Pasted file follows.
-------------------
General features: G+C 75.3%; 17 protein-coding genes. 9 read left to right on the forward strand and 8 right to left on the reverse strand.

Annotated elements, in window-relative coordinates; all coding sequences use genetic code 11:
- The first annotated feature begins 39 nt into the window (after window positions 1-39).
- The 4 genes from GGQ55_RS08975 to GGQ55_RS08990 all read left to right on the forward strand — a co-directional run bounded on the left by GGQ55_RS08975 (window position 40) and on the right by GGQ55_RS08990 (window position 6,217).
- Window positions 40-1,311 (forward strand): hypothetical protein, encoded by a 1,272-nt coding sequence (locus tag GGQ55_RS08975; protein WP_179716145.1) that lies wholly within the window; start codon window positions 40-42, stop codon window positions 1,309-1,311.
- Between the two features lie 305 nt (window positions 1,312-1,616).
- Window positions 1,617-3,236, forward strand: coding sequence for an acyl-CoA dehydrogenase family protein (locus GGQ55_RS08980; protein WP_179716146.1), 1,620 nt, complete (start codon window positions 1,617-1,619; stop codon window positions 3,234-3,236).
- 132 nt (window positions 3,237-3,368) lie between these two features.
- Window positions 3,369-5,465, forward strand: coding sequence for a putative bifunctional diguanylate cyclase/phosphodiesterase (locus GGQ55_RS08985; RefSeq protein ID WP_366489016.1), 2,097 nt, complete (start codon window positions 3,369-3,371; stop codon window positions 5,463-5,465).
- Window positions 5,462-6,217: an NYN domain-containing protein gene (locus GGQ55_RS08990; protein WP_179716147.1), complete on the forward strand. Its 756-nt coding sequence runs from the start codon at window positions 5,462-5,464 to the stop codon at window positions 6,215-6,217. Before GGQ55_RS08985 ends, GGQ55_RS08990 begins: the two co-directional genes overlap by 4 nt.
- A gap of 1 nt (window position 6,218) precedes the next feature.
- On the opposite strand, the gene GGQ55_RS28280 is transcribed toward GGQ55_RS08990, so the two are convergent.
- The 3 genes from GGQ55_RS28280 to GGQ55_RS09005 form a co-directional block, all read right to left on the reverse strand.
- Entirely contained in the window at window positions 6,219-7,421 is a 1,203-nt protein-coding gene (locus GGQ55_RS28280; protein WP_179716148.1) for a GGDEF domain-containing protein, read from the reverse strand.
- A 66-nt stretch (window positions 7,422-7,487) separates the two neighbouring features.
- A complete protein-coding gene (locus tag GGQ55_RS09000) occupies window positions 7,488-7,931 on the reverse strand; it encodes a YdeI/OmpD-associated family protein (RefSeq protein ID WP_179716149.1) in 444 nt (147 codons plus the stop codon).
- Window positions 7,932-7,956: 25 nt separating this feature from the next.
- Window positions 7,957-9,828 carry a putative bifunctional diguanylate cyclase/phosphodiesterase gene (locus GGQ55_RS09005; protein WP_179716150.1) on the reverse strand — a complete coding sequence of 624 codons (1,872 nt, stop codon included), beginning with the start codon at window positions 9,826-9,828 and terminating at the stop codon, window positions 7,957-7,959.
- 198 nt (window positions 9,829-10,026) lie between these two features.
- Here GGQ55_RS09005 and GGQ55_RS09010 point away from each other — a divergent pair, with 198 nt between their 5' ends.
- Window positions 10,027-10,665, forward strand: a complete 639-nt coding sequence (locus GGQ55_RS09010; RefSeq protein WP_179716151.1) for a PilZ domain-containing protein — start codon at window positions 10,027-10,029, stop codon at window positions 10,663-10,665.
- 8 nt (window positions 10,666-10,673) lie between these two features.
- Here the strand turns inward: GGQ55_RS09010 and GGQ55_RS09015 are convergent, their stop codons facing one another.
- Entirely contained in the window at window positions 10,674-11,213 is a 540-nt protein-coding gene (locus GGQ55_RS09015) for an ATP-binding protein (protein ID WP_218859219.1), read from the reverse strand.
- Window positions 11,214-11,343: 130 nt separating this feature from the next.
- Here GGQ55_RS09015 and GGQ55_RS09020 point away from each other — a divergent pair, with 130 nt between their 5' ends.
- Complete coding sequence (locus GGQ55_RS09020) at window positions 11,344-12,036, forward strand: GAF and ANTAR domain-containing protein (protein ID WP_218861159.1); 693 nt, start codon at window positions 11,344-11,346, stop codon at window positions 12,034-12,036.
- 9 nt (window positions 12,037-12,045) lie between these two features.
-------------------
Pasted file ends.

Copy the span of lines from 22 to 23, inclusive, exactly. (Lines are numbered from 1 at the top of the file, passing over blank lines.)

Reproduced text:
- 8 nt (window positions 10,666-10,673) lie between these two features.
- Here the strand turns inward: GGQ55_RS09010 and GGQ55_RS09015 are convergent, their stop codons facing one another.